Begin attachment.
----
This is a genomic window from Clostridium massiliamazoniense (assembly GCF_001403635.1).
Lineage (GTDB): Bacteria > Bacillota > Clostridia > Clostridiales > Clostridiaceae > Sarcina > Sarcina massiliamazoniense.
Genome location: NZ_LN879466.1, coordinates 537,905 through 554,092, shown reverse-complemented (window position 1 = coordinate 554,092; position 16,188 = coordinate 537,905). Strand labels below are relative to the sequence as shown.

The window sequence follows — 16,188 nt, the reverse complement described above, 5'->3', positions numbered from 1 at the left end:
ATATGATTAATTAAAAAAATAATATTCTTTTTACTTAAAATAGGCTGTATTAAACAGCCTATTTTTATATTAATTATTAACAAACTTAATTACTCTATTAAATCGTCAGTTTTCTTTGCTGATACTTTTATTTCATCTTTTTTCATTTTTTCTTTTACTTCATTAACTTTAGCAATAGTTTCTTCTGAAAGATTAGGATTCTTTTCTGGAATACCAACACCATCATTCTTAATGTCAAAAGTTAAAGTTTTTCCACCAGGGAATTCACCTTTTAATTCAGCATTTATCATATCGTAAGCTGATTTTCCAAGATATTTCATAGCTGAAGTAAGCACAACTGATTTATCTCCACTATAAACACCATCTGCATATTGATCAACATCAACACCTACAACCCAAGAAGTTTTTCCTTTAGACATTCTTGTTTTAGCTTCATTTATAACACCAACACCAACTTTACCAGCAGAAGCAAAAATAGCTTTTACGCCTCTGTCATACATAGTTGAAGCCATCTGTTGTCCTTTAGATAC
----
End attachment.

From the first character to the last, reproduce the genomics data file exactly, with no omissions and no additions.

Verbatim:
This is a genomic window from Clostridium massiliamazoniense (assembly GCF_001403635.1).
Lineage (GTDB): Bacteria > Bacillota > Clostridia > Clostridiales > Clostridiaceae > Sarcina > Sarcina massiliamazoniense.
Genome location: NZ_LN879466.1, coordinates 537,905 through 554,092, shown reverse-complemented (window position 1 = coordinate 554,092; position 16,188 = coordinate 537,905). Strand labels below are relative to the sequence as shown.

The window sequence follows — 16,188 nt, the reverse complement described above, 5'->3', positions numbered from 1 at the left end:
ATATGATTAATTAAAAAAATAATATTCTTTTTACTTAAAATAGGCTGTATTAAACAGCCTATTTTTATATTAATTATTAACAAACTTAATTACTCTATTAAATCGTCAGTTTTCTTTGCTGATACTTTTATTTCATCTTTTTTCATTTTTTCTTTTACTTCATTAACTTTAGCAATAGTTTCTTCTGAAAGATTAGGATTCTTTTCTGGAATACCAACACCATCATTCTTAATGTCAAAAGTTAAAGTTTTTCCACCAGGGAATTCACCTTTTAATTCAGCATTTATCATATCGTAAGCTGATTTTCCAAGATATTTCATAGCTGAAGTAAGCACAACTGATTTATCTCCACTATAAACACCATCTGCATATTGATCAACATCAACACCTACAACCCAAGAAGTTTTTCCTTTAGACATTCTTGTTTTAGCTTCATTTATAACACCAACACCAACTTTACCAGCAGAAGCAAAAATAGCTTTTACGCCTCTGTCATACATAGTTGAAGCCATCTGTTGTCCTTTAGATAC